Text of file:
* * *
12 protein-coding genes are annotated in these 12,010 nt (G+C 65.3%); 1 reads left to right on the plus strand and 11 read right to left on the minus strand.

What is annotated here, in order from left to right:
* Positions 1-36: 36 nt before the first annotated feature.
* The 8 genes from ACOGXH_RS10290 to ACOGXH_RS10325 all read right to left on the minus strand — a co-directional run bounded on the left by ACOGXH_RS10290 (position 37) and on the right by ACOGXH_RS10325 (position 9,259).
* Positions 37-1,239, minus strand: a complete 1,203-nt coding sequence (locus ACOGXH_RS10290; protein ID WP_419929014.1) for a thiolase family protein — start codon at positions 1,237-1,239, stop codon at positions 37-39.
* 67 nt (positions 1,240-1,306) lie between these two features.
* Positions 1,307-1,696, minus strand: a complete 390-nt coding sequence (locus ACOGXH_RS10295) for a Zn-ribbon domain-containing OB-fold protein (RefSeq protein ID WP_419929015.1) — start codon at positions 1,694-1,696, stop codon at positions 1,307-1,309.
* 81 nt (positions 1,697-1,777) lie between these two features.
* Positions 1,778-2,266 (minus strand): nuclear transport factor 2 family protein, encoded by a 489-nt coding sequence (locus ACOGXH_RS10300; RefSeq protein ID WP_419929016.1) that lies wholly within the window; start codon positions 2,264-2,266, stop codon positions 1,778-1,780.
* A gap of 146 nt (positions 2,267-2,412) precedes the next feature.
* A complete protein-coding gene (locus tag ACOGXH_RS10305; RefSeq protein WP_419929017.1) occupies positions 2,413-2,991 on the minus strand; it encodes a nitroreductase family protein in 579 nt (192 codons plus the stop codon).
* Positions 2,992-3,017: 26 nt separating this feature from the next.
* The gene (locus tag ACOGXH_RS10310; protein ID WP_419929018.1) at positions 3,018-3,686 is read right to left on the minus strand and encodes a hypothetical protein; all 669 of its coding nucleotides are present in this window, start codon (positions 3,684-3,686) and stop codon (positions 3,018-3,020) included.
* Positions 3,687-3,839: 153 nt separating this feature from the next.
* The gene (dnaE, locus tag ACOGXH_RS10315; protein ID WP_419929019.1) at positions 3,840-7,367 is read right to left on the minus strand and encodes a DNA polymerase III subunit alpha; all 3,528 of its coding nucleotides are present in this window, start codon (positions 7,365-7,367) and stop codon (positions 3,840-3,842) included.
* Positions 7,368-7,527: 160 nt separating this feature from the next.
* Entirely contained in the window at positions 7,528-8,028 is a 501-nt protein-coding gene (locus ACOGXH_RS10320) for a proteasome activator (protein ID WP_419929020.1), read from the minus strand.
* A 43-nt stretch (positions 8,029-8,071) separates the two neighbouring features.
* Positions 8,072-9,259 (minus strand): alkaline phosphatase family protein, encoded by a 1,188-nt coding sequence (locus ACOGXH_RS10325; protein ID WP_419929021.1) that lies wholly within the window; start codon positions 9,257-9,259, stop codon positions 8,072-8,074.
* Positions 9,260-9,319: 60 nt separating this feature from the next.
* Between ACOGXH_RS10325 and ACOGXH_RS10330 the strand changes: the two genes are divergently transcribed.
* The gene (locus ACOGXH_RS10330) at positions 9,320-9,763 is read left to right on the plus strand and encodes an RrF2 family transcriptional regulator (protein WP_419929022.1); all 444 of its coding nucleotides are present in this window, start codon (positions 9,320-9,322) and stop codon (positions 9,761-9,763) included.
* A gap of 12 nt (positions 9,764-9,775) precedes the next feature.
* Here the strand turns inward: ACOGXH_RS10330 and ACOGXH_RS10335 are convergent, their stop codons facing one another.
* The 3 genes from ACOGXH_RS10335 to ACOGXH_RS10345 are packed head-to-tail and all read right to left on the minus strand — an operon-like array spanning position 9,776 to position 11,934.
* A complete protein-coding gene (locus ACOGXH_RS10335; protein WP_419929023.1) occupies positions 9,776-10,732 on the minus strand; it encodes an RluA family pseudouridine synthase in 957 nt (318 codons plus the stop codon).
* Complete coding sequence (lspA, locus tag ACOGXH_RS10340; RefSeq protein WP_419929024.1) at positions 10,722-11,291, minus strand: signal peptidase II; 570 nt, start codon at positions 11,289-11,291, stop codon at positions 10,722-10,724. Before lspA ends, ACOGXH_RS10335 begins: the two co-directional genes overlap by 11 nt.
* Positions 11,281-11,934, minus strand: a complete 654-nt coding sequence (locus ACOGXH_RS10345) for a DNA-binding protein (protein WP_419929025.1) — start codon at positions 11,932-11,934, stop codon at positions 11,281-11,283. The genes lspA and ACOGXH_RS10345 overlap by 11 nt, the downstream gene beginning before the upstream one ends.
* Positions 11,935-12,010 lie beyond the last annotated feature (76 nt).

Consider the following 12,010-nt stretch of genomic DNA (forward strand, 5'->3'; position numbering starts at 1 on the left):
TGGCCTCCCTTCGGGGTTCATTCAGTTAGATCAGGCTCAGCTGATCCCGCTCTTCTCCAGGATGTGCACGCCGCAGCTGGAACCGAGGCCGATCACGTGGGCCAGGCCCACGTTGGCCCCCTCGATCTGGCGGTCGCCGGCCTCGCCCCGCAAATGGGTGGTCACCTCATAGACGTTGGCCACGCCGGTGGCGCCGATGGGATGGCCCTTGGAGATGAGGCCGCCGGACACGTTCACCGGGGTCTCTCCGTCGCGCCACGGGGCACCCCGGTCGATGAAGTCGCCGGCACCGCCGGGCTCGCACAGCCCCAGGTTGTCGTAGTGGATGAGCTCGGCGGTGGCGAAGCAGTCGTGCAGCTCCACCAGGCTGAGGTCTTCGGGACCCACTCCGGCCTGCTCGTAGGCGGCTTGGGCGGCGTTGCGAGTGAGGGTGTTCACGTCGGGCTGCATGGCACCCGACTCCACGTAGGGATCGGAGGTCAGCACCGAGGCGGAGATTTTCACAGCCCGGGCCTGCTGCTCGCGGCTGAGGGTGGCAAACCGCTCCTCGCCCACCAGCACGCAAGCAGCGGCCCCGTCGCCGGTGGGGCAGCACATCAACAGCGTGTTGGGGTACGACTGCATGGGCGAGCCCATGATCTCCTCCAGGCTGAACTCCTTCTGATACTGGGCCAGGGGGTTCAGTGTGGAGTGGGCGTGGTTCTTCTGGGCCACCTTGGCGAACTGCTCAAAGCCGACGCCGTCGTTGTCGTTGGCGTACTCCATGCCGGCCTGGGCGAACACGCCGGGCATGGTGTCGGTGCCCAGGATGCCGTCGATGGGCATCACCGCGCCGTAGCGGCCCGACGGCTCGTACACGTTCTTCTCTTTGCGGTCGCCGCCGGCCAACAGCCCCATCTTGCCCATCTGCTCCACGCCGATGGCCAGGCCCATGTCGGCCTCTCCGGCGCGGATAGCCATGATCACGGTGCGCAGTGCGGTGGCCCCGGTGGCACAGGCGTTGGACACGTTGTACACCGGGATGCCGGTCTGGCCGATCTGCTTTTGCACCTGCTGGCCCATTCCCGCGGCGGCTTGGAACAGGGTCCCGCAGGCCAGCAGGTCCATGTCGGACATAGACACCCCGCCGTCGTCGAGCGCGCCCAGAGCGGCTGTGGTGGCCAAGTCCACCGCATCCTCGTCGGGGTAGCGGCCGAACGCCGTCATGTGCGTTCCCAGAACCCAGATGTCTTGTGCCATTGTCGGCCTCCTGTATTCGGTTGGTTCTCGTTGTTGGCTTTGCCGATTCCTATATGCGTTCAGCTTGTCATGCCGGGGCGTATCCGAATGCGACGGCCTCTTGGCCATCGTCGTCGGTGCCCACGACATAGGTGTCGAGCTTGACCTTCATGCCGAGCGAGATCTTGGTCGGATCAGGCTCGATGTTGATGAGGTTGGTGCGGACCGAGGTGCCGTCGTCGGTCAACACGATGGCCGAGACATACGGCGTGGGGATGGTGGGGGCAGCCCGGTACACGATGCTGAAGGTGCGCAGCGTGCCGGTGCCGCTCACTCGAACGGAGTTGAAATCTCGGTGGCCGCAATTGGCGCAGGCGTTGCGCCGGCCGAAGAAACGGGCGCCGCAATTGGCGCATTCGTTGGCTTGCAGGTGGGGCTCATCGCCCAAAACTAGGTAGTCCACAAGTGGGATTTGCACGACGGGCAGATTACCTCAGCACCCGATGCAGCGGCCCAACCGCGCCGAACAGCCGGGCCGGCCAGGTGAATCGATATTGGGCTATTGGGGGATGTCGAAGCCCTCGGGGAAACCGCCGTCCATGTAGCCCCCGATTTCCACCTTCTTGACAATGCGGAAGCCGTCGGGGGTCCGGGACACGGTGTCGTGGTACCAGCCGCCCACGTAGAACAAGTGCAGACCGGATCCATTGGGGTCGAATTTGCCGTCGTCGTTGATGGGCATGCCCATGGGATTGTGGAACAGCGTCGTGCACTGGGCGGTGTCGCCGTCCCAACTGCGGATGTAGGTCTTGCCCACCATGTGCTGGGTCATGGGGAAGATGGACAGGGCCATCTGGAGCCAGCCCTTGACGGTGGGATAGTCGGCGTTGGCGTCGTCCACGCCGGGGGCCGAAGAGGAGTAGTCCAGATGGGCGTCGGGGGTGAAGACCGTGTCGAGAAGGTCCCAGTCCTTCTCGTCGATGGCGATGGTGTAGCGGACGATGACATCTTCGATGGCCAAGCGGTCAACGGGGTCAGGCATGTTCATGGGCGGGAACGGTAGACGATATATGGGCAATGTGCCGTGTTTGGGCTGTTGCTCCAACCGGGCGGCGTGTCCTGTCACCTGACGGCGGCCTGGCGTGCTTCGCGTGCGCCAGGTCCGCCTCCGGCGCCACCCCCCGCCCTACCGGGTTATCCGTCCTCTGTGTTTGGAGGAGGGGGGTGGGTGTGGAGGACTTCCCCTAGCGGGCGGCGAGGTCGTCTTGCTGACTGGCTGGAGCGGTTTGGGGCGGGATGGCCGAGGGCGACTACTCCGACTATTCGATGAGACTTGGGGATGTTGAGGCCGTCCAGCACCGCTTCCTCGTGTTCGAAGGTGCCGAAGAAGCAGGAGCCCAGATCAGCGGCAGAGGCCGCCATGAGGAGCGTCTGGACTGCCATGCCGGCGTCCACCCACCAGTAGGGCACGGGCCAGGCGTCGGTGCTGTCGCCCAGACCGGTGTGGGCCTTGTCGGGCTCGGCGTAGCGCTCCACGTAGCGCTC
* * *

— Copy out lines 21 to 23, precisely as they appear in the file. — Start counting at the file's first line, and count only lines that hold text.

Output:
* Between ACOGXH_RS10325 and ACOGXH_RS10330 the strand changes: the two genes are divergently transcribed.
* The gene (locus ACOGXH_RS10330) at positions 9,320-9,763 is read left to right on the plus strand and encodes an RrF2 family transcriptional regulator (protein WP_419929022.1); all 444 of its coding nucleotides are present in this window, start codon (positions 9,320-9,322) and stop codon (positions 9,761-9,763) included.
* A gap of 12 nt (positions 9,764-9,775) precedes the next feature.